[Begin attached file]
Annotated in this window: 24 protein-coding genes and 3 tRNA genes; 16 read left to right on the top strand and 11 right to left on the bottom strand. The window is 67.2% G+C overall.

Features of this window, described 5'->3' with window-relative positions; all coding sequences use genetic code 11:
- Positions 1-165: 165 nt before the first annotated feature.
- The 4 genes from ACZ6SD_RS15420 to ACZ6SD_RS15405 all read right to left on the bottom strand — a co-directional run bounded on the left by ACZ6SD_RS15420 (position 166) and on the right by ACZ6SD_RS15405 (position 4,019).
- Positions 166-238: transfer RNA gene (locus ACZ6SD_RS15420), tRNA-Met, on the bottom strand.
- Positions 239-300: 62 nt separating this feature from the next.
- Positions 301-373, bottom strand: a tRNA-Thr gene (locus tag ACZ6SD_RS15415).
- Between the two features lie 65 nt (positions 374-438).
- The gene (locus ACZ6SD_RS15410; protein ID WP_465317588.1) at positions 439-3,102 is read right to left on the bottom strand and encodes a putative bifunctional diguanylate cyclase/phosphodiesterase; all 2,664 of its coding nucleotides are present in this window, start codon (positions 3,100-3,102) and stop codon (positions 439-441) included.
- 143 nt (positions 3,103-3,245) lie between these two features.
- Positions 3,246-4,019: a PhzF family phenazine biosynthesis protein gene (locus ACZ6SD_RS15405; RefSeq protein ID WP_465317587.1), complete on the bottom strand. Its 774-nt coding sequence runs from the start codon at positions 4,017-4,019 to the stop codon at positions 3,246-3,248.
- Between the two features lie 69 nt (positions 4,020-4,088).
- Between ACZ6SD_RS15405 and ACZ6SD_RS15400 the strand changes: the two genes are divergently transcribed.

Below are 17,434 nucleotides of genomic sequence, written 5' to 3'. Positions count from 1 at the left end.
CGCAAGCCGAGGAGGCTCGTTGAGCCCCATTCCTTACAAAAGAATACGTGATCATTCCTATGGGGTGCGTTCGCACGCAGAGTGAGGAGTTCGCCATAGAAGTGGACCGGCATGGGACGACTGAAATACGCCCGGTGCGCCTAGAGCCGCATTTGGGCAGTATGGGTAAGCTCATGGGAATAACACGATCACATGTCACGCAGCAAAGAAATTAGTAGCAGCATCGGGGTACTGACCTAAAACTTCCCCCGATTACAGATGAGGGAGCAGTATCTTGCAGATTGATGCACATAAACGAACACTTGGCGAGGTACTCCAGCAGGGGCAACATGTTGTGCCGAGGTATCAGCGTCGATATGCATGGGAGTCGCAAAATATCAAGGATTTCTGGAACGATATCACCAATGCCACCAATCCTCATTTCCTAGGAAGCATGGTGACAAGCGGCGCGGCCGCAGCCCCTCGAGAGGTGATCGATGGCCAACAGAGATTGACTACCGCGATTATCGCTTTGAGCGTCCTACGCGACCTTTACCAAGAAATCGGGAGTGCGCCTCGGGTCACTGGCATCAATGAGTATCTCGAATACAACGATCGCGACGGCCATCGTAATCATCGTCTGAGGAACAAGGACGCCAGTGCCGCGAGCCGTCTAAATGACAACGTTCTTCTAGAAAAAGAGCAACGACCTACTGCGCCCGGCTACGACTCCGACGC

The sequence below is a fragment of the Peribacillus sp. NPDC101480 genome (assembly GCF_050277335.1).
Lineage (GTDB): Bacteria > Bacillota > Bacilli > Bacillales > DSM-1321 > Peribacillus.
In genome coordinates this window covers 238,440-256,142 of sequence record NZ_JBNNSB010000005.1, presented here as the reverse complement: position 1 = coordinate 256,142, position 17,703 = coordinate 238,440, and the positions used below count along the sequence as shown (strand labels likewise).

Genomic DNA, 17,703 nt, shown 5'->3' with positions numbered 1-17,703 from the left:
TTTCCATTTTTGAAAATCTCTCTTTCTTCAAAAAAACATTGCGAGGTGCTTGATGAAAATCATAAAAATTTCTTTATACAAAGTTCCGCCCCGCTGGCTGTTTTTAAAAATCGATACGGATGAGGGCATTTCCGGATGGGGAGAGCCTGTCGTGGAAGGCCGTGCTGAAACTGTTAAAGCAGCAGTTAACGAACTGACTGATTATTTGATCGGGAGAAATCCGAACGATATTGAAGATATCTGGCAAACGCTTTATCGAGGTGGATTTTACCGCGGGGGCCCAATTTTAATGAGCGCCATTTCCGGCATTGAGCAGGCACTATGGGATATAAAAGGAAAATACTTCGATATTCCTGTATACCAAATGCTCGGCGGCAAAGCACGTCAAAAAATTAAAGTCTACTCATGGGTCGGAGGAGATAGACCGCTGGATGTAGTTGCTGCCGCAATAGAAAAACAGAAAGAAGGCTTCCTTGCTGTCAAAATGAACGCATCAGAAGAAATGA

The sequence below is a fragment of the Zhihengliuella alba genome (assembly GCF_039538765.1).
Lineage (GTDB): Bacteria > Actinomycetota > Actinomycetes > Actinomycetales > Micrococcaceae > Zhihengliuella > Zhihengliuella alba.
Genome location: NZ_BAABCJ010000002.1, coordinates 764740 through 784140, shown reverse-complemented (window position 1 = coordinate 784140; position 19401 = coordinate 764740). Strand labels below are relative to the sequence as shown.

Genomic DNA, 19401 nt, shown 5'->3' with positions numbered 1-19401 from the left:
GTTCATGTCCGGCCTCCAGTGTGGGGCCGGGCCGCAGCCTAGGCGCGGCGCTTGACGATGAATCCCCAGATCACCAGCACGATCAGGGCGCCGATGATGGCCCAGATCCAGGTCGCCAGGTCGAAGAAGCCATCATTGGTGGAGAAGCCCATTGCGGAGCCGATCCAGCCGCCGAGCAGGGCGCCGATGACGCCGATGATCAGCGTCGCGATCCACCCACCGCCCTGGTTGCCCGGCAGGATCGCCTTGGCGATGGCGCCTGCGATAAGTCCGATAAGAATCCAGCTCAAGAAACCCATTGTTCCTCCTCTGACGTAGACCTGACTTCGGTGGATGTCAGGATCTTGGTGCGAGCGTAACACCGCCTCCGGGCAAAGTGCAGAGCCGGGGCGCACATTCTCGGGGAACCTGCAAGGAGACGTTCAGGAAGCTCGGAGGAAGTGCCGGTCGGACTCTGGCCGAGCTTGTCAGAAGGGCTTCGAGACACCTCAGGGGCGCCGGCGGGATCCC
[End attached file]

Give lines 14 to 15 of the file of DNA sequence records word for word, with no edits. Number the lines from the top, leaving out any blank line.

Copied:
Below are 17,434 nucleotides of genomic sequence, written 5' to 3'. Positions count from 1 at the left end.
CGCAAGCCGAGGAGGCTCGTTGAGCCCCATTCCTTACAAAAGAATACGTGATCATTCCTATGGGGTGCGTTCGCACGCAGAGTGAGGAGTTCGCCATAGAAGTGGACCGGCATGGGACGACTGAAATACGCCCGGTGCGCCTAGAGCCGCATTTGGGCAGTATGGGTAAGCTCATGGGAATAACACGATCACATGTCACGCAGCAAAGAAATTAGTAGCAGCATCGGGGTACTGACCTAAAACTTCCCCCGATTACAGATGAGGGAGCAGTATCTTGCAGATTGATGCACATAAACGAACACTTGGCGAGGTACTCCAGCAGGGGCAACATGTTGTGCCGAGGTATCAGCGTCGATATGCATGGGAGTCGCAAAATATCAAGGATTTCTGGAACGATATCACCAATGCCACCAATCCTCATTTCCTAGGAAGCATGGTGACAAGCGGCGCGGCCGCAGCCCCTCGAGAGGTGATCGATGGCCAACAGAGATTGACTACCGCGATTATCGCTTTGAGCGTCCTACGCGACCTTTACCAAGAAATCGGGAGTGCGCCTCGGGTCACTGGCATCAATGAGTATCTCGAATACAACGATCGCGACGGCCATCGTAATCATCGTCTGAGGAACAAGGACGCCAGTGCCGCGAGCCGTCTAAATGACAACGTTCTTCTAGAAAAAGAGCAACGACCTACTGCGCCCGGCTACGACTCCGACGC